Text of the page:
In the same research from the NSDUH study, it explains that “sexual minorities with SUDs are more likely to have additional (comorbid or co-occurring) psychiatric disorders. For example, gay and bisexual men and lesbian and bisexual women report greater odds of frequent mental distress and depression than their heterosexual counterparts.” It goes on to say that those who are a part of the children or adolescents identifying as a part of the transgender community also have a higher risk than heterosexual children and adolescents. Specifically stating “transgender children and adolescents have higher levels of depression, suicidality, self-harm, and eating disorders than their non-transgender counterparts.” So to answer the question of whether or not it is necessary to have specific treatment for those in this community, I believe so, but it is very important, as the research in the NSDUH study states, that “LGBT people in SUD treatment [need to] be screened for other psychiatric problems (as well as vice versa), and all identifiable conditions should be treated concurrently.”

If someone is coming to a facility for a substance use disorder... be kind.

It isn’t a new idea, in the United States, to be outwardly straight, gay, lesbian, bisexual, or any other orientation or identities, so why the fuss over specific treatment? It is because this topic is something that has been brought to the attention in the more recent years that maybe it is necessary to dive deeper into the effectiveness of individualized treatment, in hospital or facility settings. Therefore those facilities or hospitals are more readily able to effectively treat people with substance use disorders, instead of a general, cookie-cutter treatment plan. Basically, if one is to look at the person as an individual, they must also treat that person individually. But how?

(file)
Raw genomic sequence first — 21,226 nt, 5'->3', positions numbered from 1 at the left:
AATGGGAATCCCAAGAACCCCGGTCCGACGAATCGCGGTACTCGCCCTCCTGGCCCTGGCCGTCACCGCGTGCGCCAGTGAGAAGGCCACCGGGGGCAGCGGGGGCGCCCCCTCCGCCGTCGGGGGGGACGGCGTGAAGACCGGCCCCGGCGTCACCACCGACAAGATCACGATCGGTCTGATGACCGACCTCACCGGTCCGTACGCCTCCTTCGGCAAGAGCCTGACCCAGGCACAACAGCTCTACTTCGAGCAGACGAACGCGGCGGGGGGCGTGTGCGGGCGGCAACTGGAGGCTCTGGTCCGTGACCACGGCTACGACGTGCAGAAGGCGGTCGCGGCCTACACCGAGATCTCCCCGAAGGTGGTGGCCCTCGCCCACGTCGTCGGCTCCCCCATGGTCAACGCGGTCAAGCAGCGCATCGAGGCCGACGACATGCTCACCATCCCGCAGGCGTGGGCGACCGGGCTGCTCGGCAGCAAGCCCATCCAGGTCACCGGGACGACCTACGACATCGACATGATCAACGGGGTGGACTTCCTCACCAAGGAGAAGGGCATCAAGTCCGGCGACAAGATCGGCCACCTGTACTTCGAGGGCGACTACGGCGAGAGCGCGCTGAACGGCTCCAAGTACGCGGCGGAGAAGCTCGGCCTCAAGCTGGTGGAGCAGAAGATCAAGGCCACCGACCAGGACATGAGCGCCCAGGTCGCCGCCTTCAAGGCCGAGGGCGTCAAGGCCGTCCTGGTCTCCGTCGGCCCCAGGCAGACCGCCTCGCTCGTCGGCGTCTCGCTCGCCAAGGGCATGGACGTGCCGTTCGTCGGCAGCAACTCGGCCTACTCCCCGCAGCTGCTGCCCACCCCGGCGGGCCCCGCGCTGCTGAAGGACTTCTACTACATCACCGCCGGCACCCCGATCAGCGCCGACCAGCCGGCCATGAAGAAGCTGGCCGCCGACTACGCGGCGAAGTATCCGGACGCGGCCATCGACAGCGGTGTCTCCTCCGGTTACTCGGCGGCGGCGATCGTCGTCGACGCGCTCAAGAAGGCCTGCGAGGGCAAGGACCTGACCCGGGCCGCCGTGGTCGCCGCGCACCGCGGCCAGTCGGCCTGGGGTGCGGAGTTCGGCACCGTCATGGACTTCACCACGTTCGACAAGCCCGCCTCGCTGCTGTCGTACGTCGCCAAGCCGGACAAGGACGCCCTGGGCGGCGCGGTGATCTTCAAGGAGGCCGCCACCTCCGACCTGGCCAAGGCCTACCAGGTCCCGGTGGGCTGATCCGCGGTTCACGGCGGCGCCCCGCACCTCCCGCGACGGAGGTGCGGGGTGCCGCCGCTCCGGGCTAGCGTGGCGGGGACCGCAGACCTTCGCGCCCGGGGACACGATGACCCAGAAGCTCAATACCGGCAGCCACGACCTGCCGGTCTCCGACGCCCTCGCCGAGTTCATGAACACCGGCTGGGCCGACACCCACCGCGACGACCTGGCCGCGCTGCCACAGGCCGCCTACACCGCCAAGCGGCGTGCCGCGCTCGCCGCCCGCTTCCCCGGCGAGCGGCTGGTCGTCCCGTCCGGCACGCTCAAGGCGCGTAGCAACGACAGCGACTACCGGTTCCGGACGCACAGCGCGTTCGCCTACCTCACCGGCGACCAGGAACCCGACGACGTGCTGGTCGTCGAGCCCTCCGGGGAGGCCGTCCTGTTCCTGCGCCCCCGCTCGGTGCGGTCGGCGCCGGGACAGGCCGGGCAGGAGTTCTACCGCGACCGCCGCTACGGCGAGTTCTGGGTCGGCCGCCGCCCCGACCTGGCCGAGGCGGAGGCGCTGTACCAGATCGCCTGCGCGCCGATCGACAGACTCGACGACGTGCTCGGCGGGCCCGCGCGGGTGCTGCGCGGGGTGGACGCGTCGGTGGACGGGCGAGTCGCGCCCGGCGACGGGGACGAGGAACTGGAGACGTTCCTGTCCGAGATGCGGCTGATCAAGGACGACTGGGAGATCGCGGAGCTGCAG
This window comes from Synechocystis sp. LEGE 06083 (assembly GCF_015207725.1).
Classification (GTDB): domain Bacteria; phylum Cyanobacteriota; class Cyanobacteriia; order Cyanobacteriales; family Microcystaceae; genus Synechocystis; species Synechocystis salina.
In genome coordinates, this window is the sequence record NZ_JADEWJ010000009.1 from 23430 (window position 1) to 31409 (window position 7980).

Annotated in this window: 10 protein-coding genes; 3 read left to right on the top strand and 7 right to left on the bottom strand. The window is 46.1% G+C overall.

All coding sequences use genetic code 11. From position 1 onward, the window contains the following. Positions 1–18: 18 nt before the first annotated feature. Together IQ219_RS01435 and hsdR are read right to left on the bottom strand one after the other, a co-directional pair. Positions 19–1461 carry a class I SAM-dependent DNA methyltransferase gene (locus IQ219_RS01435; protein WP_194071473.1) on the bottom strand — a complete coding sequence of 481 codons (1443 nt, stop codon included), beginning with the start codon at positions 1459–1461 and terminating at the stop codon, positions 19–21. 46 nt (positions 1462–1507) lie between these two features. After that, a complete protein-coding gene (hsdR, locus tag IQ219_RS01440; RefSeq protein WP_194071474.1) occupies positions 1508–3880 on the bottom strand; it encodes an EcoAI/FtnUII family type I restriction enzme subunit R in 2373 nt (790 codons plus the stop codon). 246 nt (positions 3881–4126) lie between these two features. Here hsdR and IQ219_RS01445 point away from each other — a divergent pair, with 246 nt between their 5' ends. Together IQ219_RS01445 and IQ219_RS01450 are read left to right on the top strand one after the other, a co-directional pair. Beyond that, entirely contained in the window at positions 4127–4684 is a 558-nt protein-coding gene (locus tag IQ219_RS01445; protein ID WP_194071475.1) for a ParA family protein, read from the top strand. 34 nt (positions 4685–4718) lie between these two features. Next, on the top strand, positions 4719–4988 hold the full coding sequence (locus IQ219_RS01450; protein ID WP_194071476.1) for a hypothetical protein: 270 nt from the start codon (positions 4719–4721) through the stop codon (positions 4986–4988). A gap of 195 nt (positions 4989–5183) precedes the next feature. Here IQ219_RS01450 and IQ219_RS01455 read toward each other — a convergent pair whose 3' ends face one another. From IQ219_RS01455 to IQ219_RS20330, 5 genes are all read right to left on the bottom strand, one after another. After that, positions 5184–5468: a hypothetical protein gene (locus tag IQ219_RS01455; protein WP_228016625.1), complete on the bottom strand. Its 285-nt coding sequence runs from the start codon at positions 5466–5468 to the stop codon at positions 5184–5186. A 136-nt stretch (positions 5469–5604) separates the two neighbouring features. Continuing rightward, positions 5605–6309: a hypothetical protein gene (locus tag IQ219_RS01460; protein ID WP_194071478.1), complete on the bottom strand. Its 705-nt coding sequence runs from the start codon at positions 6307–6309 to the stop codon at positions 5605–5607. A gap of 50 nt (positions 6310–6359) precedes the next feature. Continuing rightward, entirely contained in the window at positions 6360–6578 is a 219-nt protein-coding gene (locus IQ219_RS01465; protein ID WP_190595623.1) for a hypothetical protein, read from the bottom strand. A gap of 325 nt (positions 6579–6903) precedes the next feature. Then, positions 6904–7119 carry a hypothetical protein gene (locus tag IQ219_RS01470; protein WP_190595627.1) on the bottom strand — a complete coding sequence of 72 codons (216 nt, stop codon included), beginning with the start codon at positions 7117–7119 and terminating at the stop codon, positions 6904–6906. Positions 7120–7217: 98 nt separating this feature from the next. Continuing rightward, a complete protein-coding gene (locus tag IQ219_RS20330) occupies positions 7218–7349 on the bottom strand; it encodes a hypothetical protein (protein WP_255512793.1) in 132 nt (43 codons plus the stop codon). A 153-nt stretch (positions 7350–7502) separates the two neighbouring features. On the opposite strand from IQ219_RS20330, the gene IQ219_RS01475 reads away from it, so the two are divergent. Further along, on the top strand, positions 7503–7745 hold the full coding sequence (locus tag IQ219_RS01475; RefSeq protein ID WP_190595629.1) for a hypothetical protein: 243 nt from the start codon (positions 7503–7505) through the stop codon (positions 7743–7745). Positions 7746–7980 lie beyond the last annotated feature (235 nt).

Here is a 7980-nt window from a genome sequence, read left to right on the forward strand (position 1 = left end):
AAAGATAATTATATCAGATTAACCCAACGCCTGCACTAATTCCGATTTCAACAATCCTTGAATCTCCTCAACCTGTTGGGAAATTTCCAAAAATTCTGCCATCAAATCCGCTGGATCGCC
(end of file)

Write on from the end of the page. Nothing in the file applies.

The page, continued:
Some may suggest renovating the facilities to have things such as gender neutral bathrooms to be more all-incorporating. Inclusive does not mean erasing identities, it means to be for every single person. Include cultural competency training for the staff to be able to professionally, and thoughtfully, treat individuals as individuals. And going as far as changing the intake forms and paperwork to include options for pronouns, genders, and orientations.

Lastly, go back even further, to the early years of school, and to the Golden Rule: Treat others how you would like to be treated. If someone is coming to a facility for a substance use disorder, whether it be by choice or court order, be kind. No one knows what is happening in their mind when they walk through those doors, and most likely it is scary or upsetting in some way. Be kind. Let them be them/they/her/him and let's make sure that the individual is seen and heard. It helps the focus be on the presenting problem, which is substance use. Although we are treating the individual, we want them to feel like they belong with everyone else, and simply addressing the person as they would like to be addressed, can go a long way.